Effects of gonadal steroids on nerve growth factor receptors in sympathetic and sensory ganglia of neonatal rats

L. L. Wright, D. Marchetti, J. R. Perez-Polo

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    Abstract

    The numbers of neurons in the rat superior cervical sympathetic ganglion (SCG) differ in males and females, with the males having 30% more SCG neurons than females at 60 days of age. This sex difference arises during the early postnatal period, when testosterone administration increases the numbers of neurons and alters the nerve growth factor (NGF) content of the rat SCG. In contrast, there is no gender difference in number of neurons in the L1 dorsal root ganglion. In both males and females, the amount of NGF bound per ganglion increased between postnatal days 5 and 15 (P5 and P15) in both dorsal root ganglia (DRGs) and the SCG. There is also a gender difference in NGF binding: SCGs and DRGs of female rats at both P5 and P15 bind more NGF per ganglion than do those of males. This effect was more marked in DRGs than in the SCG. Treatment of neonatal females with testosterone reduced NGF binding in both SCGs and DRGs to levels comparable to males at P5, and in DRGs at P15. In contrast, treatment of males with testosterone from birth resulted in a 2-3 fold increase of NGF binding in both SCGs and DRGs as compared to controls at P15. At P15, testosterone treatment of females increased NGF binding in the SCG. Males and females had opposing responses to neonatal exposure to estradiol. Treatment with estradiol from birth increased NGF binding in SCGs and DRGs of females, but had no effect on NGF binding of SCGs, and reduced NGF binding in DRGs of males. These data suggest that there are more NGF receptors in sensory and sympathetic ganglia in developing females as compared to males, and that neonatal exposure to gonadal steroids affects the expression of NGF receptors.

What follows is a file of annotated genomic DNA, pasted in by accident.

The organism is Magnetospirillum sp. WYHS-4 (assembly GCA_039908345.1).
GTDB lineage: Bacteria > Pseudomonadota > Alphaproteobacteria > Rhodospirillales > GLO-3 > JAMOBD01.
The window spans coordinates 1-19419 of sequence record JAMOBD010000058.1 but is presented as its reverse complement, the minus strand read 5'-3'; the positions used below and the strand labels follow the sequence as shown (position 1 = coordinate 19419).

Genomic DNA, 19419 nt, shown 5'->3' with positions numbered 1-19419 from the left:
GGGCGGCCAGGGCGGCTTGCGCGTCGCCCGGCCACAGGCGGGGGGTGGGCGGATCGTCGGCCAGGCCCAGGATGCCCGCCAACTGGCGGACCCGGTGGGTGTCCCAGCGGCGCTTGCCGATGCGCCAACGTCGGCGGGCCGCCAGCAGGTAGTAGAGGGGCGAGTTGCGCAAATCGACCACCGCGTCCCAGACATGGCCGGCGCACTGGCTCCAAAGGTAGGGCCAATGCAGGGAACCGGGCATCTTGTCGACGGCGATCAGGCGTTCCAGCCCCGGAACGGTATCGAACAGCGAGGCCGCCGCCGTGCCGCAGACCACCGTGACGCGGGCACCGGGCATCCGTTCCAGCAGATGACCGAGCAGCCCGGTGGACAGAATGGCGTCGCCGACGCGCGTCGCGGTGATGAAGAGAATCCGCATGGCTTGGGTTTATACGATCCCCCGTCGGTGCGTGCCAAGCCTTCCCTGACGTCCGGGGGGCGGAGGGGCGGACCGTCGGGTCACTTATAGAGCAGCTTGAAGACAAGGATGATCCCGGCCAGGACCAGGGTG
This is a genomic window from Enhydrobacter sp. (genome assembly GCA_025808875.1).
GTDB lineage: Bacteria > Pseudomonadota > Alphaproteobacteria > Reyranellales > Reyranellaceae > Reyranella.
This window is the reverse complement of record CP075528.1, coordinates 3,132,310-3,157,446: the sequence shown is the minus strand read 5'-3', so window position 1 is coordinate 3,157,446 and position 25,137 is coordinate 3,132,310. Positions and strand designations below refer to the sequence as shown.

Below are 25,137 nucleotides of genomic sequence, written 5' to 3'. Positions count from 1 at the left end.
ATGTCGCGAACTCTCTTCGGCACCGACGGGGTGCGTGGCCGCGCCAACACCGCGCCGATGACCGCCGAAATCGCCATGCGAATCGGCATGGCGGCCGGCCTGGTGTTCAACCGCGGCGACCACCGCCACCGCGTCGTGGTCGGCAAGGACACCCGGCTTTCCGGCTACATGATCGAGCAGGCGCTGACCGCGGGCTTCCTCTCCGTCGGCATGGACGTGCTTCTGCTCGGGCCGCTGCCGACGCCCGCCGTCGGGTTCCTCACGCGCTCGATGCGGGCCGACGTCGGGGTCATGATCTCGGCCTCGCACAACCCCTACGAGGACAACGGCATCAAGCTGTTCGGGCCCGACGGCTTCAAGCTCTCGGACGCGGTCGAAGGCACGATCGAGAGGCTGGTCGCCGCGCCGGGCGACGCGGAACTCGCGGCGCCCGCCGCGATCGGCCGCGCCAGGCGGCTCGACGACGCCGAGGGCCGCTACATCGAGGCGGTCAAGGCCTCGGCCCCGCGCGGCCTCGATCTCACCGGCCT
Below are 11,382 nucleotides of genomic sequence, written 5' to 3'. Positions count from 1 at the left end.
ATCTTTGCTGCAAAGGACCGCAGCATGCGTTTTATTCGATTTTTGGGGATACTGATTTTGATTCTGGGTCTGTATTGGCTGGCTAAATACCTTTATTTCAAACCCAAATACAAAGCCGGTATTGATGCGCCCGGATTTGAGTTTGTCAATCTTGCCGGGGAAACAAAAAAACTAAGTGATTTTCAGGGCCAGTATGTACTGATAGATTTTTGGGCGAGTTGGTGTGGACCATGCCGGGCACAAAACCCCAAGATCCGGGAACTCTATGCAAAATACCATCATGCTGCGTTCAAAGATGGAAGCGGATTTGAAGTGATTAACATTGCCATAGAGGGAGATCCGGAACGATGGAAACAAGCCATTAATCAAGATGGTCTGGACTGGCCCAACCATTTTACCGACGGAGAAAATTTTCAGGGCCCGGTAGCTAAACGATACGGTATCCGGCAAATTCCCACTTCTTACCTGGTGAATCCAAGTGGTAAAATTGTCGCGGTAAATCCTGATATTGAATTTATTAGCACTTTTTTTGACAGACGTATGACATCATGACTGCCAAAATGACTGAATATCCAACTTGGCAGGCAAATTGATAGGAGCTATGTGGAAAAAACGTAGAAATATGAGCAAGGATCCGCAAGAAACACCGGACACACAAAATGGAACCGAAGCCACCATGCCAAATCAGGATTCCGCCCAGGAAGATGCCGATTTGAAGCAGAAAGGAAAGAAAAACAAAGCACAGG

Original languageEnglish (US)
    Pages (from-to)217-222
    Number of pages6
    JournalInternational Journal of Developmental Neuroscience
    Volume6
    Issue number3
    DOIs
    StatePublished - 1988

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    Keywords

    • Development
    • Estradiol
    • NGF receptors
    • Rat
    • Sensory
    • Sympathetic
    • Testosterone

    ASJC Scopus subject areas

    • Developmental Neuroscience
    • Developmental Biology

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